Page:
Gravel bike prediction…. retrofit Ebike kits.

There’s a big following for steel and titanium tourer and gravel bikes, be it singlespeed or geared. This is because of the unfussy, understated looks and forgiving ride. They are perfect for longer or more endurance based rides, loaded with kit for overnight stays and unsupported travels.

So my prediction is that as ebike retrofit kits become lighter and more discreet, skinny tubed gravel bikes will be seen rocking them. Especially with the ability to swap these lightweight versions in and out easily with very little change to the original bike. You can still have that hipster Crust gravel bike and have an ebike assistance when you want it.

Most gravel bikers aren’t adverse to adding a bit of weight to a bike… with all their bike packing gear…. so what’s a few extra kilos?

The first iteration of my gravel bike build, goes really well….. I’ve often wondered what an bike mod would feel like….

Retrofit kits can really open up the usability of bike giving that extra range, speeding up those hillclimbs and, where ebikes have really come into their own, opening cycling up to those who have not physically been able to manage it previously. A fully loaded gravel bike can really take the wind out of the sails uphill and on multi day excursions the battery boost could stop you falling behind of a ride schedule or open up longer trips entirely. Or hey, enable your buddy to actually join you!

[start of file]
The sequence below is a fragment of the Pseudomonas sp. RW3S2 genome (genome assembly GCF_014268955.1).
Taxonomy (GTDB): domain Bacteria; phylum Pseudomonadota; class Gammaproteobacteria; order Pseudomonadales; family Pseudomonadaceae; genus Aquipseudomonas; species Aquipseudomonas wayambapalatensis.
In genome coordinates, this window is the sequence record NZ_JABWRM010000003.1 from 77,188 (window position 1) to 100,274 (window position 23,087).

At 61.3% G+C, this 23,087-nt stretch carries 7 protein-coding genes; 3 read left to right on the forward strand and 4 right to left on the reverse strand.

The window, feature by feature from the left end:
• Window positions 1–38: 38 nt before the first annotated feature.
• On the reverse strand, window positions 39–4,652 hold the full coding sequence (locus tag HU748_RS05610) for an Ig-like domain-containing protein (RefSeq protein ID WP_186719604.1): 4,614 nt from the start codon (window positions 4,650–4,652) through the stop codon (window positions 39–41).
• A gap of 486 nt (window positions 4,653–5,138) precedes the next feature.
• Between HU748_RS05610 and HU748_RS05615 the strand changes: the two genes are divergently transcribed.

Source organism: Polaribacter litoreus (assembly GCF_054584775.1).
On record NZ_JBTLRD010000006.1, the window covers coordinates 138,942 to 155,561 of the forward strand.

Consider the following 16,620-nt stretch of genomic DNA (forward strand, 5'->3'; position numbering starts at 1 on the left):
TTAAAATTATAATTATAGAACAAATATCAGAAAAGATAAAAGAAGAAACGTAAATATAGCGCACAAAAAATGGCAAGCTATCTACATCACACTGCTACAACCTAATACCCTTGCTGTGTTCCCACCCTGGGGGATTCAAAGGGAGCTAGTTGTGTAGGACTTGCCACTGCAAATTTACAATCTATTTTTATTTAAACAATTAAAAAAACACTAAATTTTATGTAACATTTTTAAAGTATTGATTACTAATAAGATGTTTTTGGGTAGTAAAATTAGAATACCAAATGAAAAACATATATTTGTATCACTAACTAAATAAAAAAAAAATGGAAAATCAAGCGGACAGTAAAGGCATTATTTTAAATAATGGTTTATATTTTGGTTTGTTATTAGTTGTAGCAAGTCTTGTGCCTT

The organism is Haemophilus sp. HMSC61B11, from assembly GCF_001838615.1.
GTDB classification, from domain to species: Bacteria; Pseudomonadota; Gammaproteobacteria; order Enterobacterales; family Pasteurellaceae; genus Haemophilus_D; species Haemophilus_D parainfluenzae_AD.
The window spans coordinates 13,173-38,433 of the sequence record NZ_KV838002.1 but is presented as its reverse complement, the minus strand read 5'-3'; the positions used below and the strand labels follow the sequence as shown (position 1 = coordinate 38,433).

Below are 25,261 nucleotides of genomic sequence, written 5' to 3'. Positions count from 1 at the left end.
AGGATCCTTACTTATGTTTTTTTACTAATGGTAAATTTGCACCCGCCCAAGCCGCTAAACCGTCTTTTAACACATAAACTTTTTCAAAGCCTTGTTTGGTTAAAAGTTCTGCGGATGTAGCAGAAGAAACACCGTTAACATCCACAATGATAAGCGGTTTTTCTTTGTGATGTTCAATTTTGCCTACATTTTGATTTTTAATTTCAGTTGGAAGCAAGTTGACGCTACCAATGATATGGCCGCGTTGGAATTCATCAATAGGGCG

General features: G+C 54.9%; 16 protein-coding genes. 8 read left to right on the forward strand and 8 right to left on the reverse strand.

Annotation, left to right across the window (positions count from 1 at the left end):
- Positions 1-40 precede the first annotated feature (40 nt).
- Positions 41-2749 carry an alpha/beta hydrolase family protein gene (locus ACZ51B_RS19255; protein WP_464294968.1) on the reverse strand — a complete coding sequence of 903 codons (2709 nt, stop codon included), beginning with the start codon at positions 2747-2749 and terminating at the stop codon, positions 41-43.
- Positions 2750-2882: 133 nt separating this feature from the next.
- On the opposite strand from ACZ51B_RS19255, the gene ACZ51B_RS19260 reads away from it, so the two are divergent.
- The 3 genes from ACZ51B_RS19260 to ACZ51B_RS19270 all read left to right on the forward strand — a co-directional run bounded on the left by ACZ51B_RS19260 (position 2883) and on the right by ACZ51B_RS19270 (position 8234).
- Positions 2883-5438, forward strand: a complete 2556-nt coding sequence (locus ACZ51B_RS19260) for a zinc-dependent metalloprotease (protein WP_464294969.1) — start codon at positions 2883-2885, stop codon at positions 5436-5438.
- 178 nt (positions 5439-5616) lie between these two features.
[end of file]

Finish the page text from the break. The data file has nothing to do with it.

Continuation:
There are a couple of different types of ebike retrofit kits available. Hub drive and mid drive. Hub drive is exactly as it sounds, the electric motor is hub based and drives the wheel from there and are available in both front and rear wheel applications. Mid drive kits are mounted to the bottom bracket and drive the cranks. General rule of thumb is that the hub drive motors are lighter as they require less connectivity to the bike (gearbox to the crank, additional mounts and housings etc). As far as ride feel goes the mid drives are supposed to give a more natural feel over hub motors as they work as if it’s your legs were applying the power to the drive, rather than the potential ‘pulled along’ feel of a hub drive.

With the above in mind here’s a couple of kits that I think would really fit in well with a custom gravel/adventure/tourer build:

Swytch

Originally designed as a Brompton upgrade (I believe) its now available as a universal kit for all bikes. Simply a replacement front wheel (disc and rim brake compatible) with a handlebar bag battery pack. All controlled by a crank cadence sensor, simply pedal and the packs brains works out how much assist to add. The Pro kit weights in at 3.3KG (thats everything! batteries and motor!) and thats not a lot when you compare the variation in weight of bike packing kit and rider combo. I weigh in at 75kg so and extra 3kg for the added assist is a no brainier.

That’s a small and lightweight battery pack that wouldn’t look out of place on any bike packing bike. Image by SwytchBike